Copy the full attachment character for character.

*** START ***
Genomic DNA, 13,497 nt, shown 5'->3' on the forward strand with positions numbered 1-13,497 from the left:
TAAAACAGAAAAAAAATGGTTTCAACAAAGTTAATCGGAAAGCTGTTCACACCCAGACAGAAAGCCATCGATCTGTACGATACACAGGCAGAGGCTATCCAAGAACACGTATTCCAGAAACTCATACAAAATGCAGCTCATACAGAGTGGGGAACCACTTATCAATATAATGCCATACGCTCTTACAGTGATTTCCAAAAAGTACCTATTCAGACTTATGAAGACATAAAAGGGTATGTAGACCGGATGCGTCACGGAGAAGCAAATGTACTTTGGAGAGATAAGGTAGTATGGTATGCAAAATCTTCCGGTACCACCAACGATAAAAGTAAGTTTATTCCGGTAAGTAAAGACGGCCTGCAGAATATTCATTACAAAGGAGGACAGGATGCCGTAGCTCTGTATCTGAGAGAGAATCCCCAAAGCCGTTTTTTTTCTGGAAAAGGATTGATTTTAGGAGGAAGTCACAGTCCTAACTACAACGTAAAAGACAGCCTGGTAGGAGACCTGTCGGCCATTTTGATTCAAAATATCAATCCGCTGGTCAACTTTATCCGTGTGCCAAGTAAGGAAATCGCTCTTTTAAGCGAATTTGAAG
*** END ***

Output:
Genomic DNA, 13,497 nt, shown 5'->3' on the forward strand with positions numbered 1-13,497 from the left:
TAAAACAGAAAAAAAATGGTTTCAACAAAGTTAATCGGAAAGCTGTTCACACCCAGACAGAAAGCCATCGATCTGTACGATACACAGGCAGAGGCTATCCAAGAACACGTATTCCAGAAACTCATACAAAATGCAGCTCATACAGAGTGGGGAACCACTTATCAATATAATGCCATACGCTCTTACAGTGATTTCCAAAAAGTACCTATTCAGACTTATGAAGACATAAAAGGGTATGTAGACCGGATGCGTCACGGAGAAGCAAATGTACTTTGGAGAGATAAGGTAGTATGGTATGCAAAATCTTCCGGTACCACCAACGATAAAAGTAAGTTTATTCCGGTAAGTAAAGACGGCCTGCAGAATATTCATTACAAAGGAGGACAGGATGCCGTAGCTCTGTATCTGAGAGAGAATCCCCAAAGCCGTTTTTTTTCTGGAAAAGGATTGATTTTAGGAGGAAGTCACAGTCCTAACTACAACGTAAAAGACAGCCTGGTAGGAGACCTGTCGGCCATTTTGATTCAAAATATCAATCCGCTGGTCAACTTTATCCGTGTGCCAAGTAAGGAAATCGCTCTTTTAAGCGAATTTGAAG